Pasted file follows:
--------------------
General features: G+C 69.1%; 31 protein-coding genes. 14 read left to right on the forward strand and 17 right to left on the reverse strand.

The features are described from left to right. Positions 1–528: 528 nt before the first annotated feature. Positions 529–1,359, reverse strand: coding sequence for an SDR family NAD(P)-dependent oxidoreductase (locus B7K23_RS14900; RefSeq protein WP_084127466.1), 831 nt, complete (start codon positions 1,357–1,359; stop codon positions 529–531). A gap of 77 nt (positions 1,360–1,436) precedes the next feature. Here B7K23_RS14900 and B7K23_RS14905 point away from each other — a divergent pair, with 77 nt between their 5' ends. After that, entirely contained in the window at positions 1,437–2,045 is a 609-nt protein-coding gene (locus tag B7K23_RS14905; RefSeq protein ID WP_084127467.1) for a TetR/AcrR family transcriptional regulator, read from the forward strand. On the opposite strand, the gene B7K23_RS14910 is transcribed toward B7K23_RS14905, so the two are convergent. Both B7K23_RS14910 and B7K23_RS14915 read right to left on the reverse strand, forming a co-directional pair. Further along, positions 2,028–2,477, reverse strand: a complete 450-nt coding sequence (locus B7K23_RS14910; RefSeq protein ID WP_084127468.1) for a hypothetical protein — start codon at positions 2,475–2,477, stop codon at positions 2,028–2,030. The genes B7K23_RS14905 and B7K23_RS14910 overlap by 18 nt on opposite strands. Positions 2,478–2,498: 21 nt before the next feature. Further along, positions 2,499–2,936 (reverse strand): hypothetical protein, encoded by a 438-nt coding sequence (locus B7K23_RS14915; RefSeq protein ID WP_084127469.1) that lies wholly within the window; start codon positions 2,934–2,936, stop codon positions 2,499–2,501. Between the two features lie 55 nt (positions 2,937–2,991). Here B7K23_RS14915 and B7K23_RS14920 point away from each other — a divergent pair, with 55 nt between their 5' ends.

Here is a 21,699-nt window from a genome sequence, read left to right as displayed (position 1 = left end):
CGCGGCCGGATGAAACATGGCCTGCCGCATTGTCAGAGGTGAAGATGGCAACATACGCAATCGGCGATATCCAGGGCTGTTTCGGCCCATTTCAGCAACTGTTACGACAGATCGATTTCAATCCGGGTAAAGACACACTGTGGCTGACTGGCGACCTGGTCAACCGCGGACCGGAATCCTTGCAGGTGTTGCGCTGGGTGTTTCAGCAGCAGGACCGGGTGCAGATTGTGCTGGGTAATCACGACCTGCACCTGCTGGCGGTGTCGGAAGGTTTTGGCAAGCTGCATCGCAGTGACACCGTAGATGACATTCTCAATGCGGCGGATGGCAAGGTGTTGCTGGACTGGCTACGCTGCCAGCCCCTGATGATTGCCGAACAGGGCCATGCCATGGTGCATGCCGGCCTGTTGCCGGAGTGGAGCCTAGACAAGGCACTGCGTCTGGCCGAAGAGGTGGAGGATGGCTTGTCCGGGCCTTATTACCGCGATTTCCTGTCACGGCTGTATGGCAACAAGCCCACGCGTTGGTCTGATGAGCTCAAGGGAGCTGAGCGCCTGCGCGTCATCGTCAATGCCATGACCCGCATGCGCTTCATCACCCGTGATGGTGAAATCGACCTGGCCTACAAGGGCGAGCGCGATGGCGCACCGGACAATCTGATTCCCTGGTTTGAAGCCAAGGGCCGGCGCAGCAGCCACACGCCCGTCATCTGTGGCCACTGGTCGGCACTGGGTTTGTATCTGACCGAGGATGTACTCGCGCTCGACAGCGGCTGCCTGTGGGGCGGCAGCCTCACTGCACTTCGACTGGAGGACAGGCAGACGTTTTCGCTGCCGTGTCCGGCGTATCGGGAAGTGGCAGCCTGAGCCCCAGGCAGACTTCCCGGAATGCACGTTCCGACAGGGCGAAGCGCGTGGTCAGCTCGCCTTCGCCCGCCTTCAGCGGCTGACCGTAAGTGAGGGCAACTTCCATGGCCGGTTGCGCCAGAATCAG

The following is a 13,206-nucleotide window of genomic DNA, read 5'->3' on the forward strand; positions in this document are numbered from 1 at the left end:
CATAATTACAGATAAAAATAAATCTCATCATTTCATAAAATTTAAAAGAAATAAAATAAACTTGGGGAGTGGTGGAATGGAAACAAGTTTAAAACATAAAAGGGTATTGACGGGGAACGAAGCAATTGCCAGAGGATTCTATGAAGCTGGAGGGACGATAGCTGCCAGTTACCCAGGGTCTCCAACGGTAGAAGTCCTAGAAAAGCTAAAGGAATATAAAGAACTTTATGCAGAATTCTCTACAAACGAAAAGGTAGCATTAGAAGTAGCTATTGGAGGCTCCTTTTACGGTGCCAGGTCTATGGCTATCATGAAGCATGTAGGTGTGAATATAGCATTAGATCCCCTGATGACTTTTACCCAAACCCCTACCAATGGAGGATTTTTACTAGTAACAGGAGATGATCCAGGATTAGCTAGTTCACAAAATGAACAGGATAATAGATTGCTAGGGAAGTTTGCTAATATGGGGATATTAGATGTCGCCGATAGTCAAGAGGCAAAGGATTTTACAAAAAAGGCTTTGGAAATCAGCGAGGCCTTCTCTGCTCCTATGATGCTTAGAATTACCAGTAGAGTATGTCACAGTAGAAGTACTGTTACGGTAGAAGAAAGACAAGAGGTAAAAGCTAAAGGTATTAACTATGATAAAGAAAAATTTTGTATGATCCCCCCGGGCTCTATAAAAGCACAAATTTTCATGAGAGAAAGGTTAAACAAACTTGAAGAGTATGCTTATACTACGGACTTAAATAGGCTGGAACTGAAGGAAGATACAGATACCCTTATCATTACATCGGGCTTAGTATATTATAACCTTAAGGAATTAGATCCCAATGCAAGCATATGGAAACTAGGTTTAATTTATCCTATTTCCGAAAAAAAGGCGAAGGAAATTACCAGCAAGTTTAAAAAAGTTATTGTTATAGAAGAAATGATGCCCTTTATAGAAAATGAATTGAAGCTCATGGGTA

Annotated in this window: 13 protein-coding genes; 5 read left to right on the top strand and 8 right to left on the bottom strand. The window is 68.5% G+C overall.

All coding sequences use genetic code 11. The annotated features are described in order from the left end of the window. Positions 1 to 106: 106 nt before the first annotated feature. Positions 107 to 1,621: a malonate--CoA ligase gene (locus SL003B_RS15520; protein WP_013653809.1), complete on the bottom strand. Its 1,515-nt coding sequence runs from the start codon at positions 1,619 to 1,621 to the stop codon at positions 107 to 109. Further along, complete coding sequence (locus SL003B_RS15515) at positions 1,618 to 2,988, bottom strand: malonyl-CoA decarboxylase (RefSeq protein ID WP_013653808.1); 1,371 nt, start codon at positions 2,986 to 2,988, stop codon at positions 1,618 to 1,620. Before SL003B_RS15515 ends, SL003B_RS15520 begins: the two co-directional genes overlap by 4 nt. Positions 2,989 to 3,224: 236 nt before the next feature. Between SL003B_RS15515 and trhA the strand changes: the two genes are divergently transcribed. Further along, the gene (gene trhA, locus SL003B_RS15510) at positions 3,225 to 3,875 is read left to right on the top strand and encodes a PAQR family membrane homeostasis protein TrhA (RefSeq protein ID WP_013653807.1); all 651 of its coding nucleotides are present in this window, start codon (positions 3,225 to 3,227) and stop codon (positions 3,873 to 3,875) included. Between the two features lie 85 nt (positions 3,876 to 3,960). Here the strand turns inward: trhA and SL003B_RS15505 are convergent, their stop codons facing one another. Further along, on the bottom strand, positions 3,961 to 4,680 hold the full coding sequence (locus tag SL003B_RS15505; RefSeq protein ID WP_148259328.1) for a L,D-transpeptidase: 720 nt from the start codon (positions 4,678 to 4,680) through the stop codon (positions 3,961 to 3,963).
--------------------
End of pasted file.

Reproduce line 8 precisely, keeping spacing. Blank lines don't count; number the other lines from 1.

All coding sequences use genetic code 11. The annotated features are described in order from the left end of the window. Positions 1 to 106: 106 nt before the first annotated feature. Positions 107 to 1,621: a malonate--CoA ligase gene (locus SL003B_RS15520; protein WP_013653809.1), complete on the bottom strand. Its 1,515-nt coding sequence runs from the start codon at positions 1,619 to 1,621 to the stop codon at positions 107 to 109. Further along, complete coding sequence (locus SL003B_RS15515) at positions 1,618 to 2,988, bottom strand: malonyl-CoA decarboxylase (RefSeq protein ID WP_013653808.1); 1,371 nt, start codon at positions 2,986 to 2,988, stop codon at positions 1,618 to 1,620. Before SL003B_RS15515 ends, SL003B_RS15520 begins: the two co-directional genes overlap by 4 nt. Positions 2,989 to 3,224: 236 nt before the next feature. Between SL003B_RS15515 and trhA the strand changes: the two genes are divergently transcribed. Further along, the gene (gene trhA, locus SL003B_RS15510) at positions 3,225 to 3,875 is read left to right on the top strand and encodes a PAQR family membrane homeostasis protein TrhA (RefSeq protein ID WP_013653807.1); all 651 of its coding nucleotides are present in this window, start codon (positions 3,225 to 3,227) and stop codon (positions 3,873 to 3,875) included. Between the two features lie 85 nt (positions 3,876 to 3,960). Here the strand turns inward: trhA and SL003B_RS15505 are convergent, their stop codons facing one another. Further along, on the bottom strand, positions 3,961 to 4,680 hold the full coding sequence (locus tag SL003B_RS15505; RefSeq protein ID WP_148259328.1) for a L,D-transpeptidase: 720 nt from the start codon (positions 4,678 to 4,680) through the stop codon (positions 3,961 to 3,963).